From Russia, With Lots of Love

Crossover Panda and AK47 should bring the Timberwolves closer to fulfilling their playoff dreams.

If you’re like me, you were asleep when Russia played China at 3am this morning, and missed the two newest Timberwolves in action. With some time to kill and an eagerness to see them for myself, I sat down and re-watched the first half before my stream died. Let me just say, we heard that Timberwolves fans should be excited, and we probably should be based on what I saw. This is going to be a fun team next season, and an even more fun one once Ricky Rubio returns.

Before I get into my thoughts on Alexey Shved and Andrei Kirilenko, I should point out that Russia’s offense ran a lot of kick-and-drive with Shved as the point guard, as well as a lot of motion by the wings; made for a fun watch. I also should mention that China got berated by their coach for the lack of hustle late in the first, so they may not be the best barometer of judgment, but it’ll have to do for now.

Crossover Panda!Three things stood out at first with Shved. First, his size as a point guard is obvious. Secondly, he looks very comfortable at either guard spot. And, finally, his jumper isn’t pretty — he tends to lean and/or flare his legs out when he’s in the air – but it works enough of the time for it not to be a huge deal.

When Shved was running the offense, Russia either attempted to get him a shot off of the pick and roll, or have him get into the lane with the kick and drive. Either way, it was effective against China. On the kick and drive, Shved either got to the basket, or was able to draw the defense in and find a teammate for a good look. In fact, he hit a teammate in the lane with a precise behind the back pass. This leads me to believe he may have a few more turnovers at the end of the year, but probably enough highlights to make you overlook that.

At either position, he has good guard instincts, and could play well with Rubio or as the lead guard. Shved made some passes as the point guard that were Rubio-esque in that they made you wonder how he saw that passing lane, and often he wasn’t targeting who you thought he would. And, while his shot may not be pretty, he’s not afraid to shoot it anyway, if he’s asked to be the two-guard. Whether it’s Shved or Rubio, there should be some very good scoring opportunities for Timberwolves shooters.

Defensively, nothing stood out too much either way with Shved. He showed good instincts, and understood where he needed to be. He looked average, I’d say; which is fine as long since he’s not a liability, it appears.

As David J Smith pointed out in my last post, Kirilenko may actually be most effective defensively on the block. He just doesn’t seem to be quick enough to guard opposing 3’s on the perimeter anymore, and was beaten off the dribble a few times. Yet, he seemed to still be a pretty good help defender on the wing, so he’s no lost cause. Even so, Kirilenko follows shots and still shows good instincts, and makes the smart play.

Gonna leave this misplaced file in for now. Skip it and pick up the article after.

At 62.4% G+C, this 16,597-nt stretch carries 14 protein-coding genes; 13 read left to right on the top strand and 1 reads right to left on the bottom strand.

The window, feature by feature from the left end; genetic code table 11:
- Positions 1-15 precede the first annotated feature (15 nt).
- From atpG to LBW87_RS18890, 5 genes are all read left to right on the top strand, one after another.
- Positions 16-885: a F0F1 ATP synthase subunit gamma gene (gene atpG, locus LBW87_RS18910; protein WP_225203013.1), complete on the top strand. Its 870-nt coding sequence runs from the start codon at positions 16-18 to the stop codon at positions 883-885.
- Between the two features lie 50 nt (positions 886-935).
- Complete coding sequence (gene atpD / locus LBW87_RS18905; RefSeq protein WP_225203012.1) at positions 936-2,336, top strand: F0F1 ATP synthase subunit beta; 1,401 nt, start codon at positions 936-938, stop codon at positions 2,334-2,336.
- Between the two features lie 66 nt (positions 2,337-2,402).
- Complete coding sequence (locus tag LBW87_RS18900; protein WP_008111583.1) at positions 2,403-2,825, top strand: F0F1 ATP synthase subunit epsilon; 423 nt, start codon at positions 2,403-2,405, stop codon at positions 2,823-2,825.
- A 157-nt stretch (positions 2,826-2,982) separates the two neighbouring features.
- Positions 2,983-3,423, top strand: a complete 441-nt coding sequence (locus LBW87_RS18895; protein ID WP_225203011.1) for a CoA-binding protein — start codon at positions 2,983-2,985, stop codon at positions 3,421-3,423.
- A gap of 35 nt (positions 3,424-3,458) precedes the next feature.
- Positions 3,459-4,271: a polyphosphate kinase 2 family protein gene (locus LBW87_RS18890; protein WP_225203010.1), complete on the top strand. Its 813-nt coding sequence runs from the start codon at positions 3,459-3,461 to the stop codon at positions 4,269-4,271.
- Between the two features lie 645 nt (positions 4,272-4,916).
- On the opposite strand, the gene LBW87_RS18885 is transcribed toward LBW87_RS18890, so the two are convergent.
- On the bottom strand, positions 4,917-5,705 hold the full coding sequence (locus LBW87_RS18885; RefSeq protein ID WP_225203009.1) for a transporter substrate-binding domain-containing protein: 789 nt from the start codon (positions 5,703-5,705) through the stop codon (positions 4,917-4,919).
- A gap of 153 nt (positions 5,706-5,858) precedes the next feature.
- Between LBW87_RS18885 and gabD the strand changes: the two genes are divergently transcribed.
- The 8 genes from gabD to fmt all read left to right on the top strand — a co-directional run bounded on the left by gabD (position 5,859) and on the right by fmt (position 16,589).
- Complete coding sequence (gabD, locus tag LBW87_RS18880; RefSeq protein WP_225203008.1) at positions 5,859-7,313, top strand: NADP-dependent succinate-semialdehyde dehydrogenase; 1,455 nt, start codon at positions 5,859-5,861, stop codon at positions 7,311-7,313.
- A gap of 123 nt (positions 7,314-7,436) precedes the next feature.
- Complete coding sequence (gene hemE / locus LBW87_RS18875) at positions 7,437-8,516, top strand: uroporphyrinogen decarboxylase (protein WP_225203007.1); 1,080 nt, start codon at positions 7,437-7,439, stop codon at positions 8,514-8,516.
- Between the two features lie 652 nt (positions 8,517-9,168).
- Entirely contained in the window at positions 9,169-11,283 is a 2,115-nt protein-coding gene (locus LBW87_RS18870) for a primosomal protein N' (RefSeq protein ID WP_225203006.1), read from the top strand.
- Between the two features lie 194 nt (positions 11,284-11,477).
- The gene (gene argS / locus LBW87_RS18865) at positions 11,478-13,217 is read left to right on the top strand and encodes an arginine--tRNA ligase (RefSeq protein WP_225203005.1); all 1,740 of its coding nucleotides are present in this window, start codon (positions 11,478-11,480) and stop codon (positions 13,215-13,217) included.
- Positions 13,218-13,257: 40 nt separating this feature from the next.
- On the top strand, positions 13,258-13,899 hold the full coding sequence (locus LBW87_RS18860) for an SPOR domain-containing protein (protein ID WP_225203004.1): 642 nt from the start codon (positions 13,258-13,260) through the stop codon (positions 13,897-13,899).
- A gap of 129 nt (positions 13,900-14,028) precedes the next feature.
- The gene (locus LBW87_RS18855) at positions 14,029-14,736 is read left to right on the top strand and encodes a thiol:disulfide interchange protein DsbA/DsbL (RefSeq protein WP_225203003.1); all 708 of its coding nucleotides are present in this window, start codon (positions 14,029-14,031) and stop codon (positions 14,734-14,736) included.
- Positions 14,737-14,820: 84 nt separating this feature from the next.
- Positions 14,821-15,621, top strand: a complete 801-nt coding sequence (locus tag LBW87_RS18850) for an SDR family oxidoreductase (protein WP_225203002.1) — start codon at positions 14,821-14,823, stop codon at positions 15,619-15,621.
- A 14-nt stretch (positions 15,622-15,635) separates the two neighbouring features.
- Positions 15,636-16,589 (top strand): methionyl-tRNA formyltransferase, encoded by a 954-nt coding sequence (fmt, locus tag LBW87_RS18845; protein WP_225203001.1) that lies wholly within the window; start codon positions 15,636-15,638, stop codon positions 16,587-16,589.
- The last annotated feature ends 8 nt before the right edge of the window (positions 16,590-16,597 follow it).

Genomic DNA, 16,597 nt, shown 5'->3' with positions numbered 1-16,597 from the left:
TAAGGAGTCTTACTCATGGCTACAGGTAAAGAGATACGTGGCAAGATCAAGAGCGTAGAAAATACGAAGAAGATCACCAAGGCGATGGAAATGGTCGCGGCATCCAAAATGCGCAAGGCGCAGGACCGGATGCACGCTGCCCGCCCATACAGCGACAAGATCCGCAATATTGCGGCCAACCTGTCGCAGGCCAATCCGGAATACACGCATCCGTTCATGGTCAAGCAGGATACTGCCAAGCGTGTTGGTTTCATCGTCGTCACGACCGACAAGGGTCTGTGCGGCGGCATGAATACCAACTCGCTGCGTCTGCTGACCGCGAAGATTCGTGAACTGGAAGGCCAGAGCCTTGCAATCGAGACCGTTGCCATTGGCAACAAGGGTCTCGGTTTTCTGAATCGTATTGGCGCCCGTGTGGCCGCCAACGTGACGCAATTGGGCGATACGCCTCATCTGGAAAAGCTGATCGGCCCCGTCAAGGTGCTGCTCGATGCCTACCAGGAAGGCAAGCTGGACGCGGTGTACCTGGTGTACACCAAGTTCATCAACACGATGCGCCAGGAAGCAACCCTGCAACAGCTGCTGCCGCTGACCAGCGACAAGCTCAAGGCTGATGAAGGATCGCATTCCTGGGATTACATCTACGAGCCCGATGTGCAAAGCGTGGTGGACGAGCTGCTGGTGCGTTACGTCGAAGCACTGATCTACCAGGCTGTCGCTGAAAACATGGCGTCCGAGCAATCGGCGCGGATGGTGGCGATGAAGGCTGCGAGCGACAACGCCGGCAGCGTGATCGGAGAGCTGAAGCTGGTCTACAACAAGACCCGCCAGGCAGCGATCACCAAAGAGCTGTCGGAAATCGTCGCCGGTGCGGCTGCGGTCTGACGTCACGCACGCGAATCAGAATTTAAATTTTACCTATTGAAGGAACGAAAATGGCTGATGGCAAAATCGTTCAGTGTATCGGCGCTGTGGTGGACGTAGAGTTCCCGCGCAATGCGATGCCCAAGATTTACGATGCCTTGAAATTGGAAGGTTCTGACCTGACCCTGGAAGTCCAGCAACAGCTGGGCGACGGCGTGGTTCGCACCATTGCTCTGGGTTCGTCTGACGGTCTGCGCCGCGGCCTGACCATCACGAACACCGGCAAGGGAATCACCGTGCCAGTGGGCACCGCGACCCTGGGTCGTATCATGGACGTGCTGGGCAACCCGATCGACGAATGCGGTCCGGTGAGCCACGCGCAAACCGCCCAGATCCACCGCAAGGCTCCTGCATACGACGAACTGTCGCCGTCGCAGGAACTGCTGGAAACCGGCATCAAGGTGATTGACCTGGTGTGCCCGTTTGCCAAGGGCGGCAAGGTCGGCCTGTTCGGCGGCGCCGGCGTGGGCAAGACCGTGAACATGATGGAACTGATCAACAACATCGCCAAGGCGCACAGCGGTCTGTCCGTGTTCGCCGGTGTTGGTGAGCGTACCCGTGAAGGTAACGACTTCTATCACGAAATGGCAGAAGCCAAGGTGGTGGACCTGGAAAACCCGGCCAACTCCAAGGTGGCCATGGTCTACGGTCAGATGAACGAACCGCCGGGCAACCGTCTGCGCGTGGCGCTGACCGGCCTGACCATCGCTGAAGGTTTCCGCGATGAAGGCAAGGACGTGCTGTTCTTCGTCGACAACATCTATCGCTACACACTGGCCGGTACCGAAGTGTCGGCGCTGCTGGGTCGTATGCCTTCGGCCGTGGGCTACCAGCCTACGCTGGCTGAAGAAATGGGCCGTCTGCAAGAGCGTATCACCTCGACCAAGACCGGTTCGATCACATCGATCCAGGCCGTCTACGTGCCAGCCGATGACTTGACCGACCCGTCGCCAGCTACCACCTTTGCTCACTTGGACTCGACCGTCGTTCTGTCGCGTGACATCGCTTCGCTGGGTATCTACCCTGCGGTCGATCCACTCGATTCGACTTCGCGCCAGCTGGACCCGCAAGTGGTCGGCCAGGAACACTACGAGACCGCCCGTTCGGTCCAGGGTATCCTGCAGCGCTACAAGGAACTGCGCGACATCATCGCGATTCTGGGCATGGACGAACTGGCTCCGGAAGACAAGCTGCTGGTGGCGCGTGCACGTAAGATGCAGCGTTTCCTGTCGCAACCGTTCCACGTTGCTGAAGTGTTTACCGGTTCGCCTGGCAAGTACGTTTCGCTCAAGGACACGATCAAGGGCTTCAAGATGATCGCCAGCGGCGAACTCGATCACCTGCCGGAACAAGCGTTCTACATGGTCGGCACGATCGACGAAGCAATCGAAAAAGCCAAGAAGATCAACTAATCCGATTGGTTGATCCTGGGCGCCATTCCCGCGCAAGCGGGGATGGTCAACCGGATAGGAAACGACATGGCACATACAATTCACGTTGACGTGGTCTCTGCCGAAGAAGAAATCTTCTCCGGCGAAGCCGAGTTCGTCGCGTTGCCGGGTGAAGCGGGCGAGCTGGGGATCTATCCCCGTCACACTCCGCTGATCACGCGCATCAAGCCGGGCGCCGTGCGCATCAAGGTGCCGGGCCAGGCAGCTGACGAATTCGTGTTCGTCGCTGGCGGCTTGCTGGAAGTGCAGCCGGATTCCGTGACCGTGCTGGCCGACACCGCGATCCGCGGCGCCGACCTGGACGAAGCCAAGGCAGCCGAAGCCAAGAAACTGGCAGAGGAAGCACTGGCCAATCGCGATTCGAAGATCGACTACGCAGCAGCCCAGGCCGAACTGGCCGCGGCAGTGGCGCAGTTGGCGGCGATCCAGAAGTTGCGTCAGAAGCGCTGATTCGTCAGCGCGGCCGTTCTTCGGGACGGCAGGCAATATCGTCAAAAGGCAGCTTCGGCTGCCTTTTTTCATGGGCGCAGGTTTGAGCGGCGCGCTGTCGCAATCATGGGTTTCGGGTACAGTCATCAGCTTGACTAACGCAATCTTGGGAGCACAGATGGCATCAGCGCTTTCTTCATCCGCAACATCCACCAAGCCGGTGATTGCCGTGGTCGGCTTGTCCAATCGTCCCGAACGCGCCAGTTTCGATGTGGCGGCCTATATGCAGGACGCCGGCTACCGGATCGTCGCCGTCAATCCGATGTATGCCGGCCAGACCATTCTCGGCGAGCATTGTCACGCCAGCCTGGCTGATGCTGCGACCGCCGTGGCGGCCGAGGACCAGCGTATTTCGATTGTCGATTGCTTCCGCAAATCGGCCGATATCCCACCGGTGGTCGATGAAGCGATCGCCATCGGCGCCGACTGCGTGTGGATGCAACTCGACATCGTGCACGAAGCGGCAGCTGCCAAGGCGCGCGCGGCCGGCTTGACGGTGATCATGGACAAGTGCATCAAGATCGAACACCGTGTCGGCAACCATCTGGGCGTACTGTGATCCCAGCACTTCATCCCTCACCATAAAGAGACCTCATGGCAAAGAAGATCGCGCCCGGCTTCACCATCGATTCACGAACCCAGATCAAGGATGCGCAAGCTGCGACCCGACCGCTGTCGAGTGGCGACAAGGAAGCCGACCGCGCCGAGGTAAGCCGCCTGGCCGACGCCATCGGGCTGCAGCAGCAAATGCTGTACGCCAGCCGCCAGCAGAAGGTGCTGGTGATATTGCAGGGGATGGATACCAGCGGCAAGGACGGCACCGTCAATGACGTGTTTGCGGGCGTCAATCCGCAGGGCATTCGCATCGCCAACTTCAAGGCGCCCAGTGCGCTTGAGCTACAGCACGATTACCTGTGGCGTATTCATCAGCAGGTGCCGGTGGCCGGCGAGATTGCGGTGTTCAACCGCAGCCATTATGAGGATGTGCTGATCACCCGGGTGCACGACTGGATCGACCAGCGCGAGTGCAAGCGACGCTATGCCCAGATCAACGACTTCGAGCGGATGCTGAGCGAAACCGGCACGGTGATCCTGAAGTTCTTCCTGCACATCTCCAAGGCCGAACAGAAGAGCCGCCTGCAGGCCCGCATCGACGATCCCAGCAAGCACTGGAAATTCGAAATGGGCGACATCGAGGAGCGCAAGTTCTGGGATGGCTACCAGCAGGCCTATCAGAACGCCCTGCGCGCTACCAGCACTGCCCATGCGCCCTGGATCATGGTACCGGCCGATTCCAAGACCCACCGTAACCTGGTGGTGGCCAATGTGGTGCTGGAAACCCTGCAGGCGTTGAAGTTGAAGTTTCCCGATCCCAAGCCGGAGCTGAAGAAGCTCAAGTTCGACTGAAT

He seems to have decent moves, and fights as a rebounder. Kirilenko may be best off getting his shots within the flow of the offense and not trying to create on the perimeter. Now, he’s not a bad ball-handler, or shooter, but he looks so much more comfortable working close to the basket or cutting through open lanes. Since he appears to be very active on offense this should be possible. He can still get to the basket as a cutter, so he’s better off not trying to create on the perimeter. When he does, he tends to over-dribble, and/or settle for a bad shot, like a contested jumper.

Forgot about Kirilenko's tattoo until I saw it creeping out of the back of his jersey. Of course the open lanes thing depends on his teammates and their spacing, but if he’s with Shved, Shved will find him off of the kick-and-drive. Ultimately, the less work he has to do creating his own shot, will be better for the offensive efficiency.

The other thing with Kirilenko is that he is a willing passer, especially down low. He knows how to facilitate, and set up teammates as well. This will be especially effective if Kirilenko can draw attention away from Pekovic and get him an easy bucket or and-one opportunity.

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Having both of these players will help each other adapt to Rick Adelman’s vision (Although, Adelman does a great job adapting to his players.). You can see the chemistry Shved and Kirilenko have together. It was no more apparent than when Shved found Kirilenko on the cut for the and-one layup. Shved may like to handle the ball, but he seems to know when he should defer and when it’s OK to take it himself. Both players appear to be very hardworking and active on the court, too.

That’ll do it for now. We already know that the Timberwolves got better before these two came into the fold, but it appears they were able to upgrade two more times. The added passing and hustle are both things that are contagious on a team, so hopefully this trickles down to the lesser players as well. Seeing the effect they have on guys like Pekovic, Dante Cunningham, and Brandon Roy (Who may be able to be a more spot up player now versus having to create his own shot now, even though he’s a ball-handler) will be interesting.